In the meantime, Daesh and other radical groups continue to evolve, reorganizing and modifying operations to fit an ever-changing transnational security landscape. Other extremist groups, in pursuit of religious, ethnic or political goals, are probably paying attention and will seek to copy what “works,” thereby transforming themselves into major threats aligned with or alongside Daesh.
Daesh is peculiar, in that even after its core was weakened and ultimately decimated, its peripheries have persisted, successfully assuming the group’s ambitions of a global caliphate. For instance, a Philippine affiliate was responsible for an attack in January that claimed 23 lives. The group has also poached Taliban fighters, despite US officials breaking bread with the Taliban to engineer a US exit from Afghanistan.
The defeats in Iraq and Syria did not hinder Daesh at all. Thousands of its fighters have gone underground, while its media arm continues to pump out propaganda and issue directives to far-flung cells and affiliates. The recent anti-Islam rhetoric from Western politicians and attacks by white extremists, such as the recent one in New Zealand, have also served to fuel radical Islamist groups and amplify their messages and recruitment.
Recently, Daesh expanded its presence in Africa beyond Boko Haram’s operations in West Africa by recruiting the Allied Democratic Forces, an Islamist militia rebel group based in the Democratic Republic of the Congo. This is the group behind attacks in the DRC’s North Kivu province, which is home to resources, such as timber, gold, tin and rare earth metals, that Daesh can potentially exploit and traffic to raise funds.
The expansion of Daesh into the DRC is especially troubling given that Muslims only account for 2 percent of the population and Arabic is neither a national nor an indigenous language. There would be no reason whatsoever for Daesh to have any interest in the DRC were it not for a lack of stability and the prevalence of armed groups engaged in resource trafficking. With the group defeated in the Middle East, pockets of instability in Africa and Asia will probably play host to the group’s plans to re-emerge — or, at the very least, provide bases from which to launch further devastating attacks.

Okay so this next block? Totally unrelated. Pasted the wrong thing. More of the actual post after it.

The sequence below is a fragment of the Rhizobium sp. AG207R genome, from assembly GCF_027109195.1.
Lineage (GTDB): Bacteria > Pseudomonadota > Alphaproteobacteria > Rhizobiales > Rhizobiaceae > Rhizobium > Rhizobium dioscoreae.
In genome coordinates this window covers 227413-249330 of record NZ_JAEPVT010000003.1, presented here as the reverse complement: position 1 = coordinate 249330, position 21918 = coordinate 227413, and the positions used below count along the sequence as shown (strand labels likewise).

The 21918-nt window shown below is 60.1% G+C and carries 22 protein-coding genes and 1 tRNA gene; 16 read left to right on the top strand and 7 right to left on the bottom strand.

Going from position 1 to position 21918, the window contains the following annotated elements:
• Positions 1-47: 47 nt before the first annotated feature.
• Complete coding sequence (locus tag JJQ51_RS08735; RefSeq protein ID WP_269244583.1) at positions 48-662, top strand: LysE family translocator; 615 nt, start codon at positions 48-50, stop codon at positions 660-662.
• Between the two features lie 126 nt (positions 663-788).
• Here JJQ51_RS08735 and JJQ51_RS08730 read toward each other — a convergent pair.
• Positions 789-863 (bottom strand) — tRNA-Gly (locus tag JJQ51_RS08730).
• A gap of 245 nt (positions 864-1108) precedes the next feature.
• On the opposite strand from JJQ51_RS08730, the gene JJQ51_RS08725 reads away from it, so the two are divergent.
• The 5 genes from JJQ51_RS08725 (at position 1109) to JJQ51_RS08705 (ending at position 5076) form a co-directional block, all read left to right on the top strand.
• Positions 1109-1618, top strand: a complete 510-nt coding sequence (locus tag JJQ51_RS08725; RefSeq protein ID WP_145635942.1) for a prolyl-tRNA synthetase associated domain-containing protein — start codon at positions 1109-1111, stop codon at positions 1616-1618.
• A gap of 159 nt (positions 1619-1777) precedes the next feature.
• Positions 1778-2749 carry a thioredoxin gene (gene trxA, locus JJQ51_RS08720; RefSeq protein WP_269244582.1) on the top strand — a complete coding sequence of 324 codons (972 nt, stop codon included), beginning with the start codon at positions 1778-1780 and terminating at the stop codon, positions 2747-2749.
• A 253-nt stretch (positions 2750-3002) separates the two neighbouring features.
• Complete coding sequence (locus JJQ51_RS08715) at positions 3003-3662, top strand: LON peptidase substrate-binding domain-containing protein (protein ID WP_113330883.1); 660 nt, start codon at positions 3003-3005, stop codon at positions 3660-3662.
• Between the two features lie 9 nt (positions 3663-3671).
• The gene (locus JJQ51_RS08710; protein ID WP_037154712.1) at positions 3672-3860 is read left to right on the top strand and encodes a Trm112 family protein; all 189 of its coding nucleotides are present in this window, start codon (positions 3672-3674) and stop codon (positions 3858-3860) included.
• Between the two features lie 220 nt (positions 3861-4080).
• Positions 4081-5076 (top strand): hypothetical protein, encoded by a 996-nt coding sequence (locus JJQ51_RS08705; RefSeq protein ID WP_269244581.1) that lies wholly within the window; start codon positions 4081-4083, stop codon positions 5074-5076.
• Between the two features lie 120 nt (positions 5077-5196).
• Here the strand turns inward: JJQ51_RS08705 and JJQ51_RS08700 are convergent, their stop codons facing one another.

Worryingly, 10 days before an attack in the DRC for which Daesh claimed responsibility, the country’s president, Felix Tshisekedi, travelled to Washington to warn officials that the group was likely to launch attacks and attempt to relocate some of its personnel in the Northern Province. Apparently, those warnings fell on deaf ears.
Daesh attacks have even resumed in Raqqa, Syria, and in Mosul and Fallujah in Iraq, cities the group once controlled at its height. Just last week, a Daesh attack killed 35 soldiers from the Syrian Army and affiliated militias. The current chaos in Libya is also likely to once again provide a hospitable environment for groups such as Daesh. Even more dangerous is the persistent stream of radicalizing content from Daesh that is capable of inspiring lone-wolf attacks.
While the United States has chosen to retreat, Daesh has stepped up its operations and transformed itself into a global threat in even the most unlikely of places.
Hafed Al-Ghwell is a non-resident senior fellow with the Foreign Policy Institute at the John Hopkins University School of Advanced International Studies. He is also senior adviser at the international economic consultancy Maxwell Stamp and at the geopolitical risk advisory firm Oxford Analytica, a member of the Strategic Advisory Solutions International Group in Washington DC and a former adviser to the board of the World Bank Group.